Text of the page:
serum sickness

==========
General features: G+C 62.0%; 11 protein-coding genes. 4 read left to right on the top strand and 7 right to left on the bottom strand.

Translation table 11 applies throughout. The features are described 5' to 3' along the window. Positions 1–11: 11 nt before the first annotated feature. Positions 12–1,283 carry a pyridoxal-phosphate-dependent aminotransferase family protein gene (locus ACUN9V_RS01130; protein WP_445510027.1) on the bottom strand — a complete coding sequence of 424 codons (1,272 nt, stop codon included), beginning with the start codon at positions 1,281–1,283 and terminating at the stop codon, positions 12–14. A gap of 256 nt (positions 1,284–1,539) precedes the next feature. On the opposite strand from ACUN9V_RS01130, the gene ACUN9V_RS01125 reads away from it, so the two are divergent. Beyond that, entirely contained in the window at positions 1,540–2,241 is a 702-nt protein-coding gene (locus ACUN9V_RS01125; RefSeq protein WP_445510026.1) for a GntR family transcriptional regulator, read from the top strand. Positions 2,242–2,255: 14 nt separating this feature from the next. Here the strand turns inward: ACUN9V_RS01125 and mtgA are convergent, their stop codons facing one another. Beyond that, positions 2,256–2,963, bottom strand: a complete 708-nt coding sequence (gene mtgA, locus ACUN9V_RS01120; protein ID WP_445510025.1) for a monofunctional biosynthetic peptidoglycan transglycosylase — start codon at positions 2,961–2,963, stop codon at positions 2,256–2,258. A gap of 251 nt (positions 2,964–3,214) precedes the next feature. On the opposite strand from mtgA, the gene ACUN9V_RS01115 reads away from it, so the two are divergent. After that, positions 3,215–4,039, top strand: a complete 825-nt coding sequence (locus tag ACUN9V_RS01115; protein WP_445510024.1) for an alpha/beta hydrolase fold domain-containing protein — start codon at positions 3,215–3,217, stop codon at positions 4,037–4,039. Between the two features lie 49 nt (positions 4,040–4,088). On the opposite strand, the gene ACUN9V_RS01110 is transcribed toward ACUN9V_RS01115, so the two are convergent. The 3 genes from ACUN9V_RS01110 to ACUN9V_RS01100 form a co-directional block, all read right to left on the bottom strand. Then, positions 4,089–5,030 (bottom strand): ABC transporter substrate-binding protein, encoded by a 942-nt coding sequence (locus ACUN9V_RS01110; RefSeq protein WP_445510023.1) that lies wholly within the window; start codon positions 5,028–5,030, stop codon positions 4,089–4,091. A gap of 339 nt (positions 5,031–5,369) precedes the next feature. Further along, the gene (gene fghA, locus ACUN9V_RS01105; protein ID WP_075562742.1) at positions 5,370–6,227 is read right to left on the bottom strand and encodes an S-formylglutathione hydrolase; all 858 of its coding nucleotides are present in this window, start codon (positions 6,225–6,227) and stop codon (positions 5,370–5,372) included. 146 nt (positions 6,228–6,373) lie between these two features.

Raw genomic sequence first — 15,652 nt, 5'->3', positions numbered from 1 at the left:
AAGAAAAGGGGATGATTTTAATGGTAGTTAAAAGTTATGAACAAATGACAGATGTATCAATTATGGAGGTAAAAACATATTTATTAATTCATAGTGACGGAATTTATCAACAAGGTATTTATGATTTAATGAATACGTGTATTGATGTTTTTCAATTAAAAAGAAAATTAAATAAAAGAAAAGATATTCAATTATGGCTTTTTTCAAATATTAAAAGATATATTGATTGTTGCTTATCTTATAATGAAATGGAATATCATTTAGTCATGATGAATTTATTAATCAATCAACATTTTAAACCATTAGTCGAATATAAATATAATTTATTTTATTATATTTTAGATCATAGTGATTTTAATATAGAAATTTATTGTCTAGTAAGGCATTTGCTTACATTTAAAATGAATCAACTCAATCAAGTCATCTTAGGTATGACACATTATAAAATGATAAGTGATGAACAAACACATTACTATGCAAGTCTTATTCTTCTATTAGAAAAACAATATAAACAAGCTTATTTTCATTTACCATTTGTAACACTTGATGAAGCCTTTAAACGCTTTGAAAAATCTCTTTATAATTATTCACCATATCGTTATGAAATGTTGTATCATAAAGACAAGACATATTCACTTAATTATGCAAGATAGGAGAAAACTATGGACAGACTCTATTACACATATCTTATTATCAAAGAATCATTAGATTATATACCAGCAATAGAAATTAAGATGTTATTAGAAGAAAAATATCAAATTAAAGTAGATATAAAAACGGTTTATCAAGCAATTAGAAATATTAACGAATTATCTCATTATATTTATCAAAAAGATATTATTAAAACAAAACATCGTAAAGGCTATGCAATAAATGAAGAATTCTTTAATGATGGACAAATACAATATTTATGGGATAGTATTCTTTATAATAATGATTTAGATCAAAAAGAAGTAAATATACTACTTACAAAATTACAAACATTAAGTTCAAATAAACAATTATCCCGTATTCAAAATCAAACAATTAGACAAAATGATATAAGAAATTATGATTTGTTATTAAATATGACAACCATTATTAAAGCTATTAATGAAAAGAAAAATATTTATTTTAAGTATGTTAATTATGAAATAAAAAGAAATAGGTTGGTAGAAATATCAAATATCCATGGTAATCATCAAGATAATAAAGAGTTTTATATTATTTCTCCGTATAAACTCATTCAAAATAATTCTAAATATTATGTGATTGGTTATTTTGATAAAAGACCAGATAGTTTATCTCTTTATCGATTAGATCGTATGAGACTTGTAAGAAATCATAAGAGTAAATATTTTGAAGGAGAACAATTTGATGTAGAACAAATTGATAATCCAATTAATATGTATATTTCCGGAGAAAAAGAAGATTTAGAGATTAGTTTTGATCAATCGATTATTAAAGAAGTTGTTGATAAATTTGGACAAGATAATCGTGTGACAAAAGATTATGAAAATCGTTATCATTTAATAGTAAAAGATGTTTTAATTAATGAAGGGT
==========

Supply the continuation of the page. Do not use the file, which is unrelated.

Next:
serum sickness, hypersensitive response that occurs after injection of a large amount of foreign protein. The condition is named for the serum taken from horses or other animals immunized against a particular disease, e.g., tetanus or diphtheria. Such serum, which contains antibodies against the disease toxins, was formerly widely used to temporarily immunize humans. However, the antibodies from the animal serum are also foreign proteins that can act as antigens when injected into humans. The recipient's body responds by producing, within 8 to 12 days, antibodies that react against the animal serum proteins; the reaction causes injury to blood vessel walls and such allergic symptoms as rash, itching, and swelling of the lymph nodes. Fever, joint pain, spleen enlargement, and even shock may occur (see allergy; hypersensitivity). The reaction subsides as continued production of antibodies removes foreign protein from circulation. A person who has once had a serum injection is sensitized to the serum antigens, and a second injection can bring on the acute reactions typical of anaphylaxis. Today, serum preparations are rarely used. Instead, inoculations of tetanus and diphtheria toxoids are given in childhood; they confer active immunity against those diseases. Serum sickness may occur in response to proteins other than those found in serum.

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